ASK DR. BARBER
BY WILLIAM BYRON BARBER II, M.D.
Q. I recently completed breast reconstruction on both breasts after bilateral mastectomies for breast cancer. I have breast implants on both sides. I am, for the most part satisfied, however I have a significant dent in the upper part of one of my breasts which is noticeable if I wear a bathing suit. I don’t want to have more surgery if I can help it, so is there anything that can be done for this indentation?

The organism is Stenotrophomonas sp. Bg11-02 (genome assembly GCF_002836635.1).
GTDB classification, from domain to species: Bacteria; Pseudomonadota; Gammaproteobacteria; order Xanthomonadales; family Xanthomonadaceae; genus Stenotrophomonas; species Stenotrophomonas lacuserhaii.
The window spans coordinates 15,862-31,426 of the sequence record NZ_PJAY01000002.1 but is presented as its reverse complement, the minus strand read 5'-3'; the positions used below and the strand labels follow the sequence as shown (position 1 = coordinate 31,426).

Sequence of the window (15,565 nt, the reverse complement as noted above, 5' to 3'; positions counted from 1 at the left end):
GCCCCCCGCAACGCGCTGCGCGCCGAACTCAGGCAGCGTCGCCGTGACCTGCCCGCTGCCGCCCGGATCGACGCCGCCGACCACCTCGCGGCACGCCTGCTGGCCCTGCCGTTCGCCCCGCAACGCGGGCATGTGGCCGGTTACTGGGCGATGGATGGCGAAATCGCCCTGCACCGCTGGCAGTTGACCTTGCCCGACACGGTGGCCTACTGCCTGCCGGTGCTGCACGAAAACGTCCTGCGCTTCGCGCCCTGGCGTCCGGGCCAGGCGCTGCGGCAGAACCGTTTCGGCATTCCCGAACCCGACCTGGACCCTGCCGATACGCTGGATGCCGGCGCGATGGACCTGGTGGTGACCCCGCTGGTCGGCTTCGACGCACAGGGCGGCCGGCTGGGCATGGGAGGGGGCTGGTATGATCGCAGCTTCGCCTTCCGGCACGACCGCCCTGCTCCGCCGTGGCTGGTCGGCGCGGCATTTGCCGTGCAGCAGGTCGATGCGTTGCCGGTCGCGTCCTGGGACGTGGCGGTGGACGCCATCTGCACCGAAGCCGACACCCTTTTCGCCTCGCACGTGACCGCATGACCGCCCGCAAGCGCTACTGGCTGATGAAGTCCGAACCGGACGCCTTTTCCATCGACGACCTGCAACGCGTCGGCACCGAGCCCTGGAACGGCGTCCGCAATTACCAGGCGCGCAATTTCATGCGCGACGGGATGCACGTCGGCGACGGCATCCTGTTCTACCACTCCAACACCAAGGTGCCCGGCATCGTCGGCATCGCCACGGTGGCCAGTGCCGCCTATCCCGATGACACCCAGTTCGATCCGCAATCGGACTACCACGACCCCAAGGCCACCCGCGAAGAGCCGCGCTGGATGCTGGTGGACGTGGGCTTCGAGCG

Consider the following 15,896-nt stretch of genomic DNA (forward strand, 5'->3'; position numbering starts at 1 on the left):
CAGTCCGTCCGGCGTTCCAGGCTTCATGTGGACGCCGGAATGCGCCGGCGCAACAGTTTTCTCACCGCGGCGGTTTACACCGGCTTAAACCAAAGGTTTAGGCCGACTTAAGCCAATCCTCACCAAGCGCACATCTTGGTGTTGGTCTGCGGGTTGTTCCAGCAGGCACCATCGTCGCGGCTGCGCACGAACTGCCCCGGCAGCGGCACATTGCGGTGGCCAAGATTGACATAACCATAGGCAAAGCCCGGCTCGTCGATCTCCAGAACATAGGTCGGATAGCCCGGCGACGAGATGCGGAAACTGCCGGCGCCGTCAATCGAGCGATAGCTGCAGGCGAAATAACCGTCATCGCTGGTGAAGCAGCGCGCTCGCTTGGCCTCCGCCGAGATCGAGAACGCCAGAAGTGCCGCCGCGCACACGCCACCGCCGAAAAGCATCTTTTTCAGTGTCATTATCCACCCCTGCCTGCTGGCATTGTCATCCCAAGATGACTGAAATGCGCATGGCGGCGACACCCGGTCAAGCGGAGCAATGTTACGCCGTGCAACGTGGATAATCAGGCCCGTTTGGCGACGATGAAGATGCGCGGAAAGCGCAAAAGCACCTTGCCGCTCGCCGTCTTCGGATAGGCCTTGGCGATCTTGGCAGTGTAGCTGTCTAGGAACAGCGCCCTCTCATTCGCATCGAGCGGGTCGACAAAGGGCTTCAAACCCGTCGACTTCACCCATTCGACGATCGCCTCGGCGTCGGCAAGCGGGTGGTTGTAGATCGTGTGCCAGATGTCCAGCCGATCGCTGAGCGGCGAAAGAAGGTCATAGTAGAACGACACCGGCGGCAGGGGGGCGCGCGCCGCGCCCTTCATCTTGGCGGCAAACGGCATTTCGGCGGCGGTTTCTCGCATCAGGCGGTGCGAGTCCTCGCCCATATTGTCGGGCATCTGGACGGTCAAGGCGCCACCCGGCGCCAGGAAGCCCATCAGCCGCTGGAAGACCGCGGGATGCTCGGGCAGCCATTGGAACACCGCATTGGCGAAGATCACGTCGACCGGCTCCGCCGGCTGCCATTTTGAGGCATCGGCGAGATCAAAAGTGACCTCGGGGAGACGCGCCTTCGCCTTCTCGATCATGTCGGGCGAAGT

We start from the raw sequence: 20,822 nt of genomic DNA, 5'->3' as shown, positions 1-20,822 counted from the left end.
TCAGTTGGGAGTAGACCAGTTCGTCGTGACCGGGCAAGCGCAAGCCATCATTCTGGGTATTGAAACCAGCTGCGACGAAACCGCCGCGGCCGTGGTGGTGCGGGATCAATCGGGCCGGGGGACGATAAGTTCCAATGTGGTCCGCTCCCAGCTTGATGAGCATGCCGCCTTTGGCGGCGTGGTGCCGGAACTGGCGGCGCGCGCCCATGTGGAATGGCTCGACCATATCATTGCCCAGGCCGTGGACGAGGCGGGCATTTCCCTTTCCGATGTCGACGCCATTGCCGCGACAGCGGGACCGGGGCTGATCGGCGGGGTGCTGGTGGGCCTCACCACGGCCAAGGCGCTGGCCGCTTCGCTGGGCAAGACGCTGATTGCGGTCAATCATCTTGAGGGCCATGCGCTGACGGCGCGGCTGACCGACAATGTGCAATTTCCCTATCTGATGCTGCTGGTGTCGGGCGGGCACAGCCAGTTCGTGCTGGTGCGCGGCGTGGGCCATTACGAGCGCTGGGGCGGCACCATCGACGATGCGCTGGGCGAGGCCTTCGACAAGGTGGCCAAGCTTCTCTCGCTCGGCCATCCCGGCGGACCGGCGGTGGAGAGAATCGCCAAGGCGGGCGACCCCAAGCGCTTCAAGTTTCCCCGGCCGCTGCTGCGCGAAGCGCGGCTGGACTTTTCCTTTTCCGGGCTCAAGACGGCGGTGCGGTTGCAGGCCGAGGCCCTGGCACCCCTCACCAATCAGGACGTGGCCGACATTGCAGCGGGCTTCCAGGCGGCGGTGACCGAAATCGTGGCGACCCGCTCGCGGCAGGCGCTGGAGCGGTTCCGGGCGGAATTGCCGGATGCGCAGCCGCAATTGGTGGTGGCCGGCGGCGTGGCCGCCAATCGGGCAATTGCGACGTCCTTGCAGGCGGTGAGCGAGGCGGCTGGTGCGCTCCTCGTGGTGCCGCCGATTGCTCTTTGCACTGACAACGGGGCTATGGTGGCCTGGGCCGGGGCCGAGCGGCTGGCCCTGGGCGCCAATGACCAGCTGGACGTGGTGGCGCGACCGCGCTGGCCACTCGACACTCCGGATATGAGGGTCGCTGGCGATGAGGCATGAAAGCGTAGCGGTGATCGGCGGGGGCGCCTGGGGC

A. Contour irregularities of the breast after breast reconstruction is not uncommon, regardless of the technique used to reconstruct the breast. These deformities can be either an area of hollowness leaving a dent in the breast or an area of excess tissue creating a bulge. In your instance, you are describing an indentation in the upper part of your breast which is likely due to a deficit of fatty tissue in the area. If the area is bothersome to you for any reason, then you should consider correction. Typically, exchanging your implant for a larger implant is not the best answer since the indentation is limited to a small area, and a bigger implant is going to address the entire breast instead of the specific area in question. The best approach to your problem does require surgery, but it is a relatively straightforward procedure with a short recovery. The procedure that I would consider is fat grafting to fill the hollow area. This requires removing some fat from wherever you may have some extra fat (stomach, thighs or love handles are common donor sites). The fat is then prepared by cleaning it and then the fat is injected into the indentation. This will fill the hollowness and improve the overall contour of the breast. You need to be aware that a certain percentage of the fat will be reabsorbed and therefore some of the indentation will likely come back within a few months. You should be prepared that you may need to repeat the fat grafting procedure 2 or maybe even 3 times before the irregularity of the breast is adequately corrected. There are very few risks associated with the fat grafting procedure other than the known probability that some of the fat will be reabsorbed. Other risks include infection, bruising, bleeding in the breast, damage to the implant, creation of a cyst at the injection site and failure to achieve the desired result. I would recommend you return to the plastic surgeon who performed your surgery and ask for their evaluation of the indentation and whether you are a candidate for fat grafting.